Photo by Lisa-Marie-Mazzucco
An infectious smile, his focused intensity and, of course, that magnificent violin sound; there is no one quite like Itzhak Perlman. Some call Perlman the greatest living violinist. A new film documentary by director Alison Chernick called Itzhak sheds light onto this musical ambassador. Premiering in NYC this week, this independent film will be shown on public television as part of the American Masters Series on PBS in 2018.
We really get insight into this very likable, larger than life man. The film covers his travels from Israel, contracting polio at a young age, displaying stunning virtuosity on the Ed Sullivan Show when he was just 13, and moving to New York to study at Juilliard. Along the way, he captured our hearts and became a superstar in the world of classical music.
Over the years Perlman became quite the New Yorker. He lives in Babe Ruth’s old apartment off Central Park West and in turn, is a huge baseball fan. Playing the national anthem at a Mets’ game last year was a complete thrill for this guy who’s played everywhere. We get to watch him hang out with his friends, pianist Evgeny Kissin and cellist Mischa Maisky, over a Chinese dinner. Actor Alan Alda shares over a glass of wine that he too had childhood polio. Together they talk about the effects of the disease on their careers. He never seems to stop sharing his amazing gift with the world – and his master classes with young violinists are a thing to behold. Would you believe that his most requested piece is the main theme to Schindler’s List which he recorded with his friend John Williams for the award-winning movie?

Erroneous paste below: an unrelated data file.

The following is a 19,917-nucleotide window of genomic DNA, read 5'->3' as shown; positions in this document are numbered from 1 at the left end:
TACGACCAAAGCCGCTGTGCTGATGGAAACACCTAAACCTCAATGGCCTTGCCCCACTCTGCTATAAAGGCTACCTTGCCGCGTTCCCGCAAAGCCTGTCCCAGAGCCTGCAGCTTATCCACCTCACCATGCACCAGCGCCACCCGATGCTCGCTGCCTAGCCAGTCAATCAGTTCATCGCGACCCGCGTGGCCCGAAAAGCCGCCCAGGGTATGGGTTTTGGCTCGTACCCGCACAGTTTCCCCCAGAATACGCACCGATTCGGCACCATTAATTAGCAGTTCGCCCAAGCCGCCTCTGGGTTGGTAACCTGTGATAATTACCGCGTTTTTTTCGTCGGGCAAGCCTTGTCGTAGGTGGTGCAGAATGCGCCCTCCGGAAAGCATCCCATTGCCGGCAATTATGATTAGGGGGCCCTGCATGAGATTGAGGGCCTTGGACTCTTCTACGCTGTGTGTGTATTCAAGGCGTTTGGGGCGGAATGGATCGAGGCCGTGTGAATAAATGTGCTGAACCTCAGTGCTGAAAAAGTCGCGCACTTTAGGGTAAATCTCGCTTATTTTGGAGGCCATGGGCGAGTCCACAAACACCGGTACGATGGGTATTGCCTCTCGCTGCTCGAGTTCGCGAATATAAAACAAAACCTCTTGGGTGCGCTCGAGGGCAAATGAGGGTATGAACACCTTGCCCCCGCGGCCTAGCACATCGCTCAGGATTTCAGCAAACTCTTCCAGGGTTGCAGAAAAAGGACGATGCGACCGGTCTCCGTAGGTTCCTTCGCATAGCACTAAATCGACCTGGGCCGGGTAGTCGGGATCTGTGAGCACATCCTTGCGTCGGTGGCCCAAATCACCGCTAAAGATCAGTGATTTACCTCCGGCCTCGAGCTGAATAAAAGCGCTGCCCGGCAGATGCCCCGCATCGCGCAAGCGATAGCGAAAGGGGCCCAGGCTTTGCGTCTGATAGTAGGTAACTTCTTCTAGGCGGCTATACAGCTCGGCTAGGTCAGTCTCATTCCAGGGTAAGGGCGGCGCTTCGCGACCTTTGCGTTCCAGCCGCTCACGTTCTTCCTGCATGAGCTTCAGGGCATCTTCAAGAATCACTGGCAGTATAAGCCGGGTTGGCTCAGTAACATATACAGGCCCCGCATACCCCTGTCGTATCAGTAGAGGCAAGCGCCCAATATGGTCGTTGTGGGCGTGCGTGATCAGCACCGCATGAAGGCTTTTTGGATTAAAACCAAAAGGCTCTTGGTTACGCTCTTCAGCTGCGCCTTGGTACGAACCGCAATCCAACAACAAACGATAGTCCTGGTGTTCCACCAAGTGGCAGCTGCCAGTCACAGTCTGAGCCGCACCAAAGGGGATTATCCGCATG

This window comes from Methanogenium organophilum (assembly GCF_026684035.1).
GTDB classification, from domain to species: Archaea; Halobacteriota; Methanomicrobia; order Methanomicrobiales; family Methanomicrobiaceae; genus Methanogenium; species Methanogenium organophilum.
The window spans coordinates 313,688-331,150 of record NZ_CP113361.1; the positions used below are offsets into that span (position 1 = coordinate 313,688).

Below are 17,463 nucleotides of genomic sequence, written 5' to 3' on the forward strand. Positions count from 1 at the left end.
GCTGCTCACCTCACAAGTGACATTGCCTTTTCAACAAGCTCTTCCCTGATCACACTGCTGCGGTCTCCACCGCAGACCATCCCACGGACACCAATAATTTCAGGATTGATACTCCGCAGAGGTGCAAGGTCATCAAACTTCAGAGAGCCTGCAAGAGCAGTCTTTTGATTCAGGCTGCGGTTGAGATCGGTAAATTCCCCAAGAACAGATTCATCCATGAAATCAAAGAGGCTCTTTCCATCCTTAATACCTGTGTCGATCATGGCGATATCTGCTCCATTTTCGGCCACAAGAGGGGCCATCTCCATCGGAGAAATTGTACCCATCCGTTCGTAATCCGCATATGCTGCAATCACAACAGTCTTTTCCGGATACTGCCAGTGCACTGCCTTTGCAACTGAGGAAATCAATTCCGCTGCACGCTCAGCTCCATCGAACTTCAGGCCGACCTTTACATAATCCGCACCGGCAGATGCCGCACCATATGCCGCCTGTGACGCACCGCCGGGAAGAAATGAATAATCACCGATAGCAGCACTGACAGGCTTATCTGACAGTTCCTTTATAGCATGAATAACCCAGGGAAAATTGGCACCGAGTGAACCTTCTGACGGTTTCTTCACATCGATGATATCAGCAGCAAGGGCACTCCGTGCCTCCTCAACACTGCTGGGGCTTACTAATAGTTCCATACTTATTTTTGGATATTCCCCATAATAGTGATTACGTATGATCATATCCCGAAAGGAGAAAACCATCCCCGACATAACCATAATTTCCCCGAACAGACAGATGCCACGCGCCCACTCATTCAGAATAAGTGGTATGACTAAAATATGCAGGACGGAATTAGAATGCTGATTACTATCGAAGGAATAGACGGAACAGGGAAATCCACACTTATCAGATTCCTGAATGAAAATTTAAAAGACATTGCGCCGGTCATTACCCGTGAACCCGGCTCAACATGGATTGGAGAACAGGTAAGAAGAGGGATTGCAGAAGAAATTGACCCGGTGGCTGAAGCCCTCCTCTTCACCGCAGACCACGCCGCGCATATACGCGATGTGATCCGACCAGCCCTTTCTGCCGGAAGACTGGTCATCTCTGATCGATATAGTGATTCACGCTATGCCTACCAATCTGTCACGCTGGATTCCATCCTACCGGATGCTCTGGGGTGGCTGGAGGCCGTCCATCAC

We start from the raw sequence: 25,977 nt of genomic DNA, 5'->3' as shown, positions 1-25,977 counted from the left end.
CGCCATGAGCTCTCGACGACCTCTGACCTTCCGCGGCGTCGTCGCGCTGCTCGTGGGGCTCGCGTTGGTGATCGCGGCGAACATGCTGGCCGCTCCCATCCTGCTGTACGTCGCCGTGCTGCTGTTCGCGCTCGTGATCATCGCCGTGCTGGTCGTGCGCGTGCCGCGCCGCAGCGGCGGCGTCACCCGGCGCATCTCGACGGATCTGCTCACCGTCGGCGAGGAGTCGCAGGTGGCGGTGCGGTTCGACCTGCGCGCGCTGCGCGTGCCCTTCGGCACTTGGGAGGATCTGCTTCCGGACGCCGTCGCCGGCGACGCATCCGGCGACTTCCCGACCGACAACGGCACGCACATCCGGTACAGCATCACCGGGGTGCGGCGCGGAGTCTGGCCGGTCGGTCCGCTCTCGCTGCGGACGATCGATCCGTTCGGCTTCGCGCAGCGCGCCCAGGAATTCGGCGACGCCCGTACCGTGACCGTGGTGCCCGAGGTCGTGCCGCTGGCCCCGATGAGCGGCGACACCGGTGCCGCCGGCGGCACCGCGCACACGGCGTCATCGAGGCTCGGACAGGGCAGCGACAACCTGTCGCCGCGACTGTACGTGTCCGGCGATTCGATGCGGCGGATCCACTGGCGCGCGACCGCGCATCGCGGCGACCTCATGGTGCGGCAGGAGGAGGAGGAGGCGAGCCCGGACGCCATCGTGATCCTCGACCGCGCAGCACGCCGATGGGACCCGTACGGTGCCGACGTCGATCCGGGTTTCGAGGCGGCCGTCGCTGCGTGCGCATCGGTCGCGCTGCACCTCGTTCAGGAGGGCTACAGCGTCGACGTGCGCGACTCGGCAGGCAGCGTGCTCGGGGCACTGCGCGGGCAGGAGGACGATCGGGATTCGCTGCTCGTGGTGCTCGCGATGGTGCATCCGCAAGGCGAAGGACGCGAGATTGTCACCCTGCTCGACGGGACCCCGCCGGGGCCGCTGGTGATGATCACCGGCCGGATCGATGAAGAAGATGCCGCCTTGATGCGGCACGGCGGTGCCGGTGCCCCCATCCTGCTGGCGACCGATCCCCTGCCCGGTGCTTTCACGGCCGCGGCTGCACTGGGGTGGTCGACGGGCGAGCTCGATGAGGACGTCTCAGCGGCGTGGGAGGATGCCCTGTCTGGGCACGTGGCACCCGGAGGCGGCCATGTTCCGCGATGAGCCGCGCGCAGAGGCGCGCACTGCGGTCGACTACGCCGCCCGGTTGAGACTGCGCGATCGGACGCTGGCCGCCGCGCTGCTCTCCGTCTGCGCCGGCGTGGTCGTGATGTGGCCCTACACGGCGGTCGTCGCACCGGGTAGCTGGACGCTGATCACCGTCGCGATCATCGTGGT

Itzhak allows us to be a fly on the wall and watch one of the legendary violinists live his life, move through his career and behold the love he has for his wife and family. Aren’t we lucky?
Itzhak opens in the Bay Area on April 6th featuring a Q&A with KDFC’s Rik Malone and Director Alison Chernick. To purchase tickets, click here.